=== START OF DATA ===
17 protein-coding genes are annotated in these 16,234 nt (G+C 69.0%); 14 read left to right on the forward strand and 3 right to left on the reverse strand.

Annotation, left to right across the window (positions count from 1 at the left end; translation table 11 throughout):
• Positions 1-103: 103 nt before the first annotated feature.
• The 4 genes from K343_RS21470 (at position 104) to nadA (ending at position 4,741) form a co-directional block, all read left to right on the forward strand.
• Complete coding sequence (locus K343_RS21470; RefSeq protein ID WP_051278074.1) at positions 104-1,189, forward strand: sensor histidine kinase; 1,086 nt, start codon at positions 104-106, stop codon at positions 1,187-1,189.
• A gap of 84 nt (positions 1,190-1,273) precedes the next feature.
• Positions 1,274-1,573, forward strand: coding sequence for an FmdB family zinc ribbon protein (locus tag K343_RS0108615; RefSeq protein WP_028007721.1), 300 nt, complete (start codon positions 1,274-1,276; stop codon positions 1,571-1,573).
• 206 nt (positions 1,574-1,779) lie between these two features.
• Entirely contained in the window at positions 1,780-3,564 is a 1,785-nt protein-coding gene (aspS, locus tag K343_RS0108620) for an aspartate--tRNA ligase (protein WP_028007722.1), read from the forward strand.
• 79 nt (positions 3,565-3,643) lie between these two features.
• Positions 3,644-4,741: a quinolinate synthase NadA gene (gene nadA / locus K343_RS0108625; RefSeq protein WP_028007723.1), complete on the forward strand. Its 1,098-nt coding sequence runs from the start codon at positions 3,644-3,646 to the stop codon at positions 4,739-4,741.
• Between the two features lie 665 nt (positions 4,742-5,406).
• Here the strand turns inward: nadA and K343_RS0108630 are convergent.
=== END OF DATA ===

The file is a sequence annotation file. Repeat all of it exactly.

17 protein-coding genes are annotated in these 16,234 nt (G+C 69.0%); 14 read left to right on the forward strand and 3 right to left on the reverse strand.

Annotation, left to right across the window (positions count from 1 at the left end; translation table 11 throughout):
• Positions 1-103: 103 nt before the first annotated feature.
• The 4 genes from K343_RS21470 (at position 104) to nadA (ending at position 4,741) form a co-directional block, all read left to right on the forward strand.
• Complete coding sequence (locus K343_RS21470; RefSeq protein ID WP_051278074.1) at positions 104-1,189, forward strand: sensor histidine kinase; 1,086 nt, start codon at positions 104-106, stop codon at positions 1,187-1,189.
• A gap of 84 nt (positions 1,190-1,273) precedes the next feature.
• Positions 1,274-1,573, forward strand: coding sequence for an FmdB family zinc ribbon protein (locus tag K343_RS0108615; RefSeq protein WP_028007721.1), 300 nt, complete (start codon positions 1,274-1,276; stop codon positions 1,571-1,573).
• 206 nt (positions 1,574-1,779) lie between these two features.
• Entirely contained in the window at positions 1,780-3,564 is a 1,785-nt protein-coding gene (aspS, locus tag K343_RS0108620) for an aspartate--tRNA ligase (protein WP_028007722.1), read from the forward strand.
• 79 nt (positions 3,565-3,643) lie between these two features.
• Positions 3,644-4,741: a quinolinate synthase NadA gene (gene nadA / locus K343_RS0108625; RefSeq protein WP_028007723.1), complete on the forward strand. Its 1,098-nt coding sequence runs from the start codon at positions 3,644-3,646 to the stop codon at positions 4,739-4,741.
• Between the two features lie 665 nt (positions 4,742-5,406).
• Here the strand turns inward: nadA and K343_RS0108630 are convergent.